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  • On Wednesday, the Supreme Court upheld the provisions of the Prevention of Money Laundering Act, 2002 that relate to the Enforcement Directorate's power of arrest, attachment, search, and seizure. 
  • The Court upheld the constitutionality of Sections 5, 8(4), 15, 17, and 19 of the PMLA, which deal with the ED's powers of arrest, attachment, search, and seizure. 
  • The Court also upheld the reverse burden of proof under Section 24 of the Act, finding it to have a "reasonable nexus" with the Act's objectives.
  • The Court also upheld the "twin-conditions" for bail in Section 45 of the PMLA Act, ruling that Parliament had the authority to amend the provision in 2018, despite the Supreme Court's decision in the Nikesh Tharachand Shah case (which had struck down the twin conditions).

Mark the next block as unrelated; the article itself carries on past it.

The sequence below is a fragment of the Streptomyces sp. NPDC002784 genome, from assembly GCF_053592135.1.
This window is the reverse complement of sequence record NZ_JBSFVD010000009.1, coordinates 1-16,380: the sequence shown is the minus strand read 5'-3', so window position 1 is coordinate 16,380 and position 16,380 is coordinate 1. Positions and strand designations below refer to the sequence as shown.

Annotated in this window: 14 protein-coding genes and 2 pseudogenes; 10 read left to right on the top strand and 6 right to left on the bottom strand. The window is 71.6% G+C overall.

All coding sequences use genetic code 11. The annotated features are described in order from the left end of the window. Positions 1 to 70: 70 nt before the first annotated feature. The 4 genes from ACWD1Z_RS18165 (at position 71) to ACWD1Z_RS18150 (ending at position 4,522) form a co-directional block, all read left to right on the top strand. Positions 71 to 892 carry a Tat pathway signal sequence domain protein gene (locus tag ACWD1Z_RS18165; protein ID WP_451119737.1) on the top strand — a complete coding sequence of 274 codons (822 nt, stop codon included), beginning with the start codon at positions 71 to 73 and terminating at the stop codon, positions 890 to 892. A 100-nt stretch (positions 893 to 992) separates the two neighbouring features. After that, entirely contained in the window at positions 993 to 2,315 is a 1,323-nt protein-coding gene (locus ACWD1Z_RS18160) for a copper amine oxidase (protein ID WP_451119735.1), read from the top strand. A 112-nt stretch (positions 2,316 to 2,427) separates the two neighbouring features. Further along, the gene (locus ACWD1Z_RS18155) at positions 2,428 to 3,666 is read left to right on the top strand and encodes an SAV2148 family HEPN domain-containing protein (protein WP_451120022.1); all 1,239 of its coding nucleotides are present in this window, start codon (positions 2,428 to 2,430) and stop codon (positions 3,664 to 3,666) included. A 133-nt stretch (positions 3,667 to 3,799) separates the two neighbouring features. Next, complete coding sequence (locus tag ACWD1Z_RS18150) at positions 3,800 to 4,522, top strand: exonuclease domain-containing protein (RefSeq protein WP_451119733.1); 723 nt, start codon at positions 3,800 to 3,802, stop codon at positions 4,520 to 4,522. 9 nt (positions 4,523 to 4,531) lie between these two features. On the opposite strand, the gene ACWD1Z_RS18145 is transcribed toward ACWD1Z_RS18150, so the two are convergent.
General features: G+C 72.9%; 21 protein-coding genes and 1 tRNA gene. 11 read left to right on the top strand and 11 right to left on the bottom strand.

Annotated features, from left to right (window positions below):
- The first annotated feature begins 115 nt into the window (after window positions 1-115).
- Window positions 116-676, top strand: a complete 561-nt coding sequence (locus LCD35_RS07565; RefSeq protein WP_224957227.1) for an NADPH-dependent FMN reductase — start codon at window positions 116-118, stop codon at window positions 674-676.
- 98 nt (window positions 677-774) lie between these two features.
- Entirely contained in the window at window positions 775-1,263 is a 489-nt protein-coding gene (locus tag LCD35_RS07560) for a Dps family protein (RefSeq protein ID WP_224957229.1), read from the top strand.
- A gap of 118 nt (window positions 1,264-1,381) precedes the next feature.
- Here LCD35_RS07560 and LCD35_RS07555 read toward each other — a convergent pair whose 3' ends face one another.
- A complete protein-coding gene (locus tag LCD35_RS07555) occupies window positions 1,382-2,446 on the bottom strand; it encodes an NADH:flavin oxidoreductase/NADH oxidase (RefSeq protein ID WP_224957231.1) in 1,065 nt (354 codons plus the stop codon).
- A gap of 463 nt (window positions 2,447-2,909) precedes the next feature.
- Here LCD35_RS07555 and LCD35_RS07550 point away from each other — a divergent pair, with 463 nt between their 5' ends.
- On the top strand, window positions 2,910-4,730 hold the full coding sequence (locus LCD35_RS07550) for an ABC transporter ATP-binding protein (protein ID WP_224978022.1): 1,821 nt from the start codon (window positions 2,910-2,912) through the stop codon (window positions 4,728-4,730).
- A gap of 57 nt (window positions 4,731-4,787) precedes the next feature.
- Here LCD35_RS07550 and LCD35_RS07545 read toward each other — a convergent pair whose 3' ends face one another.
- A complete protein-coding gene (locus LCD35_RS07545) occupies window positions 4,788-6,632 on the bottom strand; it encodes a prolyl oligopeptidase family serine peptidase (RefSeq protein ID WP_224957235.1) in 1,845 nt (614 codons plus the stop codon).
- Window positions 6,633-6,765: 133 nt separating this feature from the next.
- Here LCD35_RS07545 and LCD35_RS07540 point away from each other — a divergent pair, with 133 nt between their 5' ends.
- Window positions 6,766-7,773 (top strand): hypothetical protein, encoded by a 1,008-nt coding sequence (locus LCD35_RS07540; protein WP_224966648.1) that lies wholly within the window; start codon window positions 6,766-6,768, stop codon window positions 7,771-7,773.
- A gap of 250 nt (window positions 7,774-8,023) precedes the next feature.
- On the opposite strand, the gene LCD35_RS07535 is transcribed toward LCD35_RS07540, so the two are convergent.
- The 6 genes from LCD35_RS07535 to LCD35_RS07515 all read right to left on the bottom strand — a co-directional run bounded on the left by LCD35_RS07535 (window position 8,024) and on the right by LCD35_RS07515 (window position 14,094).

• The bench stated that Parliament has the authority to amend Section 45 in its current form in order to correct the flaws identified in the Supreme Court decision. 
  • The Court also ruled that because ED officials are not "police officers," their statements recorded under Section 50 of the Act are not protected by Article 20(3) of the Constitution, which guarantees the fundamental right against self-incrimination.
  • A fine or arrest for providing false information cannot be interpreted as a compulsion to provide a statement. The Section 50 procedure is more akin to an inquiry than an investigation. 
  • The Court also ruled that an Enforcement Case Information Report (ECIR) is not the same as a FIR and is only an internal document of the ED. As a result, the FIR provisions of the CrPC will not apply to ECIR. 
  • The Court also ordered that the vacancies in the PMLA Appellate Tribunal be filled. A Bench of Justices A.M. Khanwilkar, Dinesh Maheshwari, and C.T. Ravikumar handed down the decision in the case of Vijay Madanlal Choudhary v Union of India and 240 related petitions. 
  • The operative portions were read aloud by Justice Khanwilkar. The Court has left open the question of whether the 2019 amendments to the PMLA could have been brought through the Finance Act, leaving those issues to be decided by the 7-judge bench hearing the "money bill" issue.
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